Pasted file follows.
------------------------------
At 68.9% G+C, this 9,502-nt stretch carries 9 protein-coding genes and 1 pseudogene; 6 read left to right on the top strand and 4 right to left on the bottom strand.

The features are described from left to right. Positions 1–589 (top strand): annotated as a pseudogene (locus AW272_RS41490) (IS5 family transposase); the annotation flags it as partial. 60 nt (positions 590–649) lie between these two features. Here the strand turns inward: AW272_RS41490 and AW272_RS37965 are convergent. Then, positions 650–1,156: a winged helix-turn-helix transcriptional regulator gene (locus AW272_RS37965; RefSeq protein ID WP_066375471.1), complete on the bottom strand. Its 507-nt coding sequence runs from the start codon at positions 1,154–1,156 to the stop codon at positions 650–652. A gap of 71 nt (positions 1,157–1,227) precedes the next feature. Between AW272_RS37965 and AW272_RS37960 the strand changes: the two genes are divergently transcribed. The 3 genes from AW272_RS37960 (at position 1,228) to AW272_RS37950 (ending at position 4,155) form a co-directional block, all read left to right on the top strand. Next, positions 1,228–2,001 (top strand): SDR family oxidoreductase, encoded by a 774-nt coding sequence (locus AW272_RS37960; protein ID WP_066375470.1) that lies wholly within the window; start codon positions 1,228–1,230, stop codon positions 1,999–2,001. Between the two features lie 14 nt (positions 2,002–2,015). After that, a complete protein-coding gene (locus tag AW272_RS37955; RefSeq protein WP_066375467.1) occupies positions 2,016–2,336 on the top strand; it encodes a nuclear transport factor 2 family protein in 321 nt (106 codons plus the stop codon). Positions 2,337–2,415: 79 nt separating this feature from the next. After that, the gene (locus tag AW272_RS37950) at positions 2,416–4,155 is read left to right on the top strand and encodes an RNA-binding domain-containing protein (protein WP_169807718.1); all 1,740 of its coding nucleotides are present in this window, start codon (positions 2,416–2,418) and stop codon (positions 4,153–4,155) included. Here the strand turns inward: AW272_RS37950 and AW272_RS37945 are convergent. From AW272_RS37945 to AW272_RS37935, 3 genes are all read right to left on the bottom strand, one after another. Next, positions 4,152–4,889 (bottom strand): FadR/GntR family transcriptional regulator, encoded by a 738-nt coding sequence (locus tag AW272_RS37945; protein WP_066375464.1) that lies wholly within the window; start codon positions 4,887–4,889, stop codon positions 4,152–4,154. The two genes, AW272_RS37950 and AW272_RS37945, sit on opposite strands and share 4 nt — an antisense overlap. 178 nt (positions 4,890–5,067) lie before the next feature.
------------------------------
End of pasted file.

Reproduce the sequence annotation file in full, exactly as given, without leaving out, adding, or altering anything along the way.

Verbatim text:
At 68.9% G+C, this 9,502-nt stretch carries 9 protein-coding genes and 1 pseudogene; 6 read left to right on the top strand and 4 right to left on the bottom strand.

The features are described from left to right. Positions 1–589 (top strand): annotated as a pseudogene (locus AW272_RS41490) (IS5 family transposase); the annotation flags it as partial. 60 nt (positions 590–649) lie between these two features. Here the strand turns inward: AW272_RS41490 and AW272_RS37965 are convergent. Then, positions 650–1,156: a winged helix-turn-helix transcriptional regulator gene (locus AW272_RS37965; RefSeq protein ID WP_066375471.1), complete on the bottom strand. Its 507-nt coding sequence runs from the start codon at positions 1,154–1,156 to the stop codon at positions 650–652. A gap of 71 nt (positions 1,157–1,227) precedes the next feature. Between AW272_RS37965 and AW272_RS37960 the strand changes: the two genes are divergently transcribed. The 3 genes from AW272_RS37960 (at position 1,228) to AW272_RS37950 (ending at position 4,155) form a co-directional block, all read left to right on the top strand. Next, positions 1,228–2,001 (top strand): SDR family oxidoreductase, encoded by a 774-nt coding sequence (locus AW272_RS37960; protein ID WP_066375470.1) that lies wholly within the window; start codon positions 1,228–1,230, stop codon positions 1,999–2,001. Between the two features lie 14 nt (positions 2,002–2,015). After that, a complete protein-coding gene (locus tag AW272_RS37955; RefSeq protein WP_066375467.1) occupies positions 2,016–2,336 on the top strand; it encodes a nuclear transport factor 2 family protein in 321 nt (106 codons plus the stop codon). Positions 2,337–2,415: 79 nt separating this feature from the next. After that, the gene (locus tag AW272_RS37950) at positions 2,416–4,155 is read left to right on the top strand and encodes an RNA-binding domain-containing protein (protein WP_169807718.1); all 1,740 of its coding nucleotides are present in this window, start codon (positions 2,416–2,418) and stop codon (positions 4,153–4,155) included. Here the strand turns inward: AW272_RS37950 and AW272_RS37945 are convergent. From AW272_RS37945 to AW272_RS37935, 3 genes are all read right to left on the bottom strand, one after another. Next, positions 4,152–4,889 (bottom strand): FadR/GntR family transcriptional regulator, encoded by a 738-nt coding sequence (locus tag AW272_RS37945; protein WP_066375464.1) that lies wholly within the window; start codon positions 4,887–4,889, stop codon positions 4,152–4,154. The two genes, AW272_RS37950 and AW272_RS37945, sit on opposite strands and share 4 nt — an antisense overlap. 178 nt (positions 4,890–5,067) lie before the next feature.